New money from the federal government and BP give Louisiana a historic opportunity to expand its coastal protection and restoration efforts, says Chip Kline, chairman of the Coastal Protection and Restoration Authority Board and executive assistant to the governor for coastal activities.
“In the next 10 years, we will likely determine the footprint of the state of Louisiana,” Kline told the Press Club of Baton Rouge today. “Big decisions are coming.”
For fiscal year 2015-16, CPRA has an operating budget of more than $880 million, with nearly $600 million going to construction of coastal restoration and hurricane protection projects, Kline says. If an agreement reached in principle with BP to settle claims for oil spill damage is accepted by the court, Louisiana would receive an additional $500 million per year over the next 15 years “to address the injuries from the spill and put our coast on a path to sustainability,” he said.
And if it survives the federal budget process, additional revenue from offshore energy exploration would add another $140 million per year.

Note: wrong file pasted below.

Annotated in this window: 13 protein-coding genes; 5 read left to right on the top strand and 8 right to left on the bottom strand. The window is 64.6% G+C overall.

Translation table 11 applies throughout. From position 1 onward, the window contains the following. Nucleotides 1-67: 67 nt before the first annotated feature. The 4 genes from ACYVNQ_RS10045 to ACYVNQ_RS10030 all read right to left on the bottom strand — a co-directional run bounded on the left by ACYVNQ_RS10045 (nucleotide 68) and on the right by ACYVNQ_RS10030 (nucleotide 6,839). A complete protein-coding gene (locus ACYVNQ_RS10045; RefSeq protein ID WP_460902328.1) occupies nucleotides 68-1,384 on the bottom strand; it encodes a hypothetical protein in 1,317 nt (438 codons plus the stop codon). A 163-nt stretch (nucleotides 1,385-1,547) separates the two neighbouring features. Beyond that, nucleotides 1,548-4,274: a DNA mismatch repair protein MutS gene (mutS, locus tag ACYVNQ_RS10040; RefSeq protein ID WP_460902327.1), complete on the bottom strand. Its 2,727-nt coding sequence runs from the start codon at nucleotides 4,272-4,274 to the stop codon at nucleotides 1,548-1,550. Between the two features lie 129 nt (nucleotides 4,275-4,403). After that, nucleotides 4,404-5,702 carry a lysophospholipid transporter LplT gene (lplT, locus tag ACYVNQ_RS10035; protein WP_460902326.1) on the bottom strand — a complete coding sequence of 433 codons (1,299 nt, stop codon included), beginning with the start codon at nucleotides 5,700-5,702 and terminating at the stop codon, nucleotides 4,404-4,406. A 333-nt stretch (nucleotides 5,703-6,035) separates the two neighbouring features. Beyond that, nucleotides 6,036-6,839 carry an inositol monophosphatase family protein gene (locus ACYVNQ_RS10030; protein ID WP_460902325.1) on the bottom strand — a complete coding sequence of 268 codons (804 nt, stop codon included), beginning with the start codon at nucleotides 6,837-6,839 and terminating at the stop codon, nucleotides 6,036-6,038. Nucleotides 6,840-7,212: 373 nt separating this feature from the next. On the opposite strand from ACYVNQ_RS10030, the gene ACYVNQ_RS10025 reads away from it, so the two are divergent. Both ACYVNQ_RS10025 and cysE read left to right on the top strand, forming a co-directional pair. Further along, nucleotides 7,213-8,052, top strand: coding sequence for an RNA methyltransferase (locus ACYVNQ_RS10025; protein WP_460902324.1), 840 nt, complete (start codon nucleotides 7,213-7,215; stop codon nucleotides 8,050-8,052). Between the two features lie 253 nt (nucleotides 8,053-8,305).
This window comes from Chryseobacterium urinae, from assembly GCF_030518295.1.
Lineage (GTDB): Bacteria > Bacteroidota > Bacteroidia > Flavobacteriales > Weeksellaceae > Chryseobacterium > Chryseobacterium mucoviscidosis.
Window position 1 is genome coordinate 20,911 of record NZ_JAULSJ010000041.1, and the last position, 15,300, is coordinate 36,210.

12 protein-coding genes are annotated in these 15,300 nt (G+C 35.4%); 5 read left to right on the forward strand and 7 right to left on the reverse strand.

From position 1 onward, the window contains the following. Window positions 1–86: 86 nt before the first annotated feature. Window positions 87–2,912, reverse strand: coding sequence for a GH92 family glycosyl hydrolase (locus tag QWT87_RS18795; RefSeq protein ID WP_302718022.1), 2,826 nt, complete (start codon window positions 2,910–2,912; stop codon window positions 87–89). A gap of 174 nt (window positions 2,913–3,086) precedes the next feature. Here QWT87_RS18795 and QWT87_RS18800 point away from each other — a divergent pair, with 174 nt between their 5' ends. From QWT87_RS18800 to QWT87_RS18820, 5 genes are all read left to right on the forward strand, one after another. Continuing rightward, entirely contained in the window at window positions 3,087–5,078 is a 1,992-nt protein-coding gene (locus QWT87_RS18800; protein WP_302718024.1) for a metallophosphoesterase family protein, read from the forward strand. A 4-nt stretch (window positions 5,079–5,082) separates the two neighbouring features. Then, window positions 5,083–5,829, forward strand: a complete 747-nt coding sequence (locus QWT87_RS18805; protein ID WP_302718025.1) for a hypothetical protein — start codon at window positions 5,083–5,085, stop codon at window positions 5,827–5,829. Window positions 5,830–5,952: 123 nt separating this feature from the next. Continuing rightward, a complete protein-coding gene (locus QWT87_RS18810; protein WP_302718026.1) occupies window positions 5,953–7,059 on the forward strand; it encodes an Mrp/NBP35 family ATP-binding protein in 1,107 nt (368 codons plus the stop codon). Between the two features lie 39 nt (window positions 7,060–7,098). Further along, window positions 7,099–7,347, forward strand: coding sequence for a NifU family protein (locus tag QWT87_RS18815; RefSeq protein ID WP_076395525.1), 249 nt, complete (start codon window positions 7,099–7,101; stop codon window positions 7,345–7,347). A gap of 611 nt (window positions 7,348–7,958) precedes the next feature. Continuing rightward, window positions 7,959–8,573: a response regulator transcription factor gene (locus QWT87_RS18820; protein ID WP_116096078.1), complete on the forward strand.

“You’re going to see money coming into this program that we’ve never seen the likes of before,” Kline said.
That means moving away from “smaller-scale restoration projects” to projects in the $300 million to $400 million range with “more of a substantial impact” on saltwater intrusion and coastal land loss, he said.
Additional sediment diversions from the Mississippi River, which are often controversial, will be needed to build more land, Kline said. And not all of what’s left of coastal Louisiana can be saved. For example, the “bird’s foot delta” of Louisiana is not a big priority in the state’s coastal master plan, he said.
“You’ve got to take a step back and really look and think big picture: Which areas can be saved and should be saved?” Kline said, adding that as those decisions are made,
CPRA will continue to be transparent in its planning and continue meeting with affected stakeholders. Kline said the CPRA board will discuss which projects will be funded with BP dollars at its meeting next month. Some projects will not directly address damage caused by the BP spill, he said, but are priorities in the state’s coastal master plan “that will ultimately complement one another.”
Kline urged lawmakers to make sure new funds designated for coastal protection and restoration remain in the state’s coastal trust fund and are used for the intended purposes. He also urged all candidates for governor and the Legislature to make coastal protection and restoration, including finding a permanent funding stream, a “centerpiece” of their campaigns.
The state’s current master plan envisions spending $50 billion over 50 years. Saving the coast is doable, Kline said, but “we can’t just keep taking small bites here and there.”